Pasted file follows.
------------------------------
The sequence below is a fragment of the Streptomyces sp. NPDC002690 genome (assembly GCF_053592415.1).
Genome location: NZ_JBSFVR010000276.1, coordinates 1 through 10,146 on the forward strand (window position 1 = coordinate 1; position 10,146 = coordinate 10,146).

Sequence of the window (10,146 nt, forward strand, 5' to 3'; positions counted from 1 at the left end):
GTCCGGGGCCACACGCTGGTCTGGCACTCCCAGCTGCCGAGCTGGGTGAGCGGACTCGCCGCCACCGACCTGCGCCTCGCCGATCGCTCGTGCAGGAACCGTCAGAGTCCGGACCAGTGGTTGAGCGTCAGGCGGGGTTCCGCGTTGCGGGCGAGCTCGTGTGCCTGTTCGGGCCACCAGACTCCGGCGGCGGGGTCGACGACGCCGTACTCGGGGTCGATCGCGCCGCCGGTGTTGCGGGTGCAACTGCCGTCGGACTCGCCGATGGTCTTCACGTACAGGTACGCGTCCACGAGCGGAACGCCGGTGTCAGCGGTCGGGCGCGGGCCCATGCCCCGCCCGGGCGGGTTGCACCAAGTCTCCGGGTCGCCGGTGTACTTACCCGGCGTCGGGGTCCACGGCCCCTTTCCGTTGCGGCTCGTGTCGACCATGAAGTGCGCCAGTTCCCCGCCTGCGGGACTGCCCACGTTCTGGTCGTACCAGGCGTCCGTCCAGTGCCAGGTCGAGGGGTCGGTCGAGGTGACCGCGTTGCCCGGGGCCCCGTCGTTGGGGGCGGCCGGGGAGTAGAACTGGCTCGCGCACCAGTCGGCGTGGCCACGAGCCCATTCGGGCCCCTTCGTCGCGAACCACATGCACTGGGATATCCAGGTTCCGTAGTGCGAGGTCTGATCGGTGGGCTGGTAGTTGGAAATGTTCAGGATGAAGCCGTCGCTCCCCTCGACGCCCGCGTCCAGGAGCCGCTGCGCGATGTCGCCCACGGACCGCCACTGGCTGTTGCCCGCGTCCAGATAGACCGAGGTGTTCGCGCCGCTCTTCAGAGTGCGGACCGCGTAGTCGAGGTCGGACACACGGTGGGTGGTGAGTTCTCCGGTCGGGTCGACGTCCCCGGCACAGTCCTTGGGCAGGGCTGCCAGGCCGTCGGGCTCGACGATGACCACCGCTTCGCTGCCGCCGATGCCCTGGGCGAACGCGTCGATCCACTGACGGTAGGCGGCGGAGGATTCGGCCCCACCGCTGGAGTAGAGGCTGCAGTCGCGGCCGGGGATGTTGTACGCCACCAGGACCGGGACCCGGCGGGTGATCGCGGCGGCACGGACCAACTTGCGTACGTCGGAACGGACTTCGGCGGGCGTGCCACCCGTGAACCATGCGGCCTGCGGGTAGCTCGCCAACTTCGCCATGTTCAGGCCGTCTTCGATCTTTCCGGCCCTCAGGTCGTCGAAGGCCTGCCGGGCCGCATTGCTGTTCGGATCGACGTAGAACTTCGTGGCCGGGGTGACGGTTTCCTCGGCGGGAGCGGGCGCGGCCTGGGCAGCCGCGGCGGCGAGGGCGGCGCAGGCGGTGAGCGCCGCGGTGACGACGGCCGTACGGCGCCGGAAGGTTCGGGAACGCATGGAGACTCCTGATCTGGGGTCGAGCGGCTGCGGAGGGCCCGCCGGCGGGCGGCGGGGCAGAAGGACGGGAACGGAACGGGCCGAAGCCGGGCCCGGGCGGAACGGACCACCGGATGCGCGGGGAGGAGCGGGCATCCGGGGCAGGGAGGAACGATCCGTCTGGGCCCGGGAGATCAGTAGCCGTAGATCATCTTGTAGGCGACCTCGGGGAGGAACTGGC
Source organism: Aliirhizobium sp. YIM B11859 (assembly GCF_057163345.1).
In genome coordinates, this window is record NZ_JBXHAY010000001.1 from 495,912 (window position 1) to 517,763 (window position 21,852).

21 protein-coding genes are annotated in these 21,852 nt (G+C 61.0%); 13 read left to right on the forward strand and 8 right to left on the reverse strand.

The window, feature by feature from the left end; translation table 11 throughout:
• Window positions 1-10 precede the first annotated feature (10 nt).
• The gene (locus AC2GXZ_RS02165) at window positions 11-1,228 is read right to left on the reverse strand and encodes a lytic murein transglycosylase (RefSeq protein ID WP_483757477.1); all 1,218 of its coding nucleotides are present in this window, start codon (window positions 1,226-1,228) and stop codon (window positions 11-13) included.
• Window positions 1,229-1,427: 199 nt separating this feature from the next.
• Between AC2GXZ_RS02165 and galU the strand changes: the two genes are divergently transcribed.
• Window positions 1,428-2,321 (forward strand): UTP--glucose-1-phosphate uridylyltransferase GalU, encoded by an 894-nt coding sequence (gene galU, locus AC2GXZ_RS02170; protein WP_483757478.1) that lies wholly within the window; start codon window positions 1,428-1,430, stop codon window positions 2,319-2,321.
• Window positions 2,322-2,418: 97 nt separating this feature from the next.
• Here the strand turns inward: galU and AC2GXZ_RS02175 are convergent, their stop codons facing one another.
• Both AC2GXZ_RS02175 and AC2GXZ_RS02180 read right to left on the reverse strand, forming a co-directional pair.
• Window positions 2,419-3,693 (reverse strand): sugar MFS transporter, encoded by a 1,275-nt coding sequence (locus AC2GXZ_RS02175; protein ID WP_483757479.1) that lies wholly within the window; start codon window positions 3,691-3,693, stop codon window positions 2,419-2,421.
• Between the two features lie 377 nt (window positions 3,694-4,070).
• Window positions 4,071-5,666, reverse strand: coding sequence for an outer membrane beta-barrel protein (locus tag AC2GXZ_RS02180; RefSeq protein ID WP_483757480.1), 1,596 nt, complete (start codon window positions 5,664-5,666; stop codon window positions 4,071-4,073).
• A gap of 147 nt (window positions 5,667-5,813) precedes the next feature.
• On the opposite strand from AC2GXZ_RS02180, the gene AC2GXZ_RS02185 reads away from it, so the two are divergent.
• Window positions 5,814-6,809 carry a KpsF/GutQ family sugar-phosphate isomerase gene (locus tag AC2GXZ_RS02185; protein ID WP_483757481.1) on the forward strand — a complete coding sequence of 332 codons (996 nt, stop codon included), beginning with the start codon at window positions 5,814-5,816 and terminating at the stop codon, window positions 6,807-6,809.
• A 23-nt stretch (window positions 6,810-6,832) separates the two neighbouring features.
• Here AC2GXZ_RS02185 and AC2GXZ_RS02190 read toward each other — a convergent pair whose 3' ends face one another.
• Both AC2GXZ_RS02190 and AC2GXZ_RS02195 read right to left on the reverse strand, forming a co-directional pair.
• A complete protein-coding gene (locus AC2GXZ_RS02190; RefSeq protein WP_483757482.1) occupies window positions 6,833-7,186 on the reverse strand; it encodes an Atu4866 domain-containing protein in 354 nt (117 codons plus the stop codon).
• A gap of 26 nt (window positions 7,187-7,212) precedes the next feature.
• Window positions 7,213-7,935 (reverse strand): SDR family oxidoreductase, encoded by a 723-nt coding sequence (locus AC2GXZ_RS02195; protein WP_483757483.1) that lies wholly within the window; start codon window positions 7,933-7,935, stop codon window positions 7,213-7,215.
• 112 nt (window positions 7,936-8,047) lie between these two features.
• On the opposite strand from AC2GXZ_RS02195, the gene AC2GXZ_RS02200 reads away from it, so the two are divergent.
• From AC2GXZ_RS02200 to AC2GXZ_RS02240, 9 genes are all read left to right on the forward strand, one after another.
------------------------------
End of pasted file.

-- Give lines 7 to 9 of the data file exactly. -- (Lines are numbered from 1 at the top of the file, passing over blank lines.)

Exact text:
21 protein-coding genes are annotated in these 21,852 nt (G+C 61.0%); 13 read left to right on the forward strand and 8 right to left on the reverse strand.

The window, feature by feature from the left end; translation table 11 throughout:
• Window positions 1-10 precede the first annotated feature (10 nt).